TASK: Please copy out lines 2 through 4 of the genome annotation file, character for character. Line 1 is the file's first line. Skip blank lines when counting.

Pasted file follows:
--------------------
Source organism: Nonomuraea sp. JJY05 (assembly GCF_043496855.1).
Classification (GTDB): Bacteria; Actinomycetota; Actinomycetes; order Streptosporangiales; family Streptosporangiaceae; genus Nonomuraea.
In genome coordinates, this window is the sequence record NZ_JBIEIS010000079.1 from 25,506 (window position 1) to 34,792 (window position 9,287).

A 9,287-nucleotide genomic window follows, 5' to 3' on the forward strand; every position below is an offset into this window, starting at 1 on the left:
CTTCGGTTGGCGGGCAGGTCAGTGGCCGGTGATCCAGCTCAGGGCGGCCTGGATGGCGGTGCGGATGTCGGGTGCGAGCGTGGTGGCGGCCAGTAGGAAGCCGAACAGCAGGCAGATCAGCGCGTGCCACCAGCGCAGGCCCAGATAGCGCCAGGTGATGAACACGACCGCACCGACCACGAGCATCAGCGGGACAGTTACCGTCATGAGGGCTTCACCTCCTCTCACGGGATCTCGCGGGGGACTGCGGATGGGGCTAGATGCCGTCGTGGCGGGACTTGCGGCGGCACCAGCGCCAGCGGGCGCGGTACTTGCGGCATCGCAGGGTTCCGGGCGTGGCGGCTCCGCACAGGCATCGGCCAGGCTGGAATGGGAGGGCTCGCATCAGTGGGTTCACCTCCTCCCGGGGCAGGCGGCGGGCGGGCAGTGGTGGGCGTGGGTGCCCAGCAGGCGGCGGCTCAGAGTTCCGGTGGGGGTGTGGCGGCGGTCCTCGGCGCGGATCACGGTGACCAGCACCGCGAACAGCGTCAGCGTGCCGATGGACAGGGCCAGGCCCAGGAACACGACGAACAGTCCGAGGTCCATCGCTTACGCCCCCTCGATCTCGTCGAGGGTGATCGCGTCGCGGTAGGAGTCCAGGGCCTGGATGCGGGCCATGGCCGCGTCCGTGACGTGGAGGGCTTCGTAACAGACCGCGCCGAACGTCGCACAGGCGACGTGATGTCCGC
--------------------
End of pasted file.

Classification (GTDB): Bacteria; Actinomycetota; Actinomycetes; order Streptosporangiales; family Streptosporangiaceae; genus Nonomuraea.
In genome coordinates, this window is the sequence record NZ_JBIEIS010000079.1 from 25,506 (window position 1) to 34,792 (window position 9,287).

A 9,287-nucleotide genomic window follows, 5' to 3' on the forward strand; every position below is an offset into this window, starting at 1 on the left: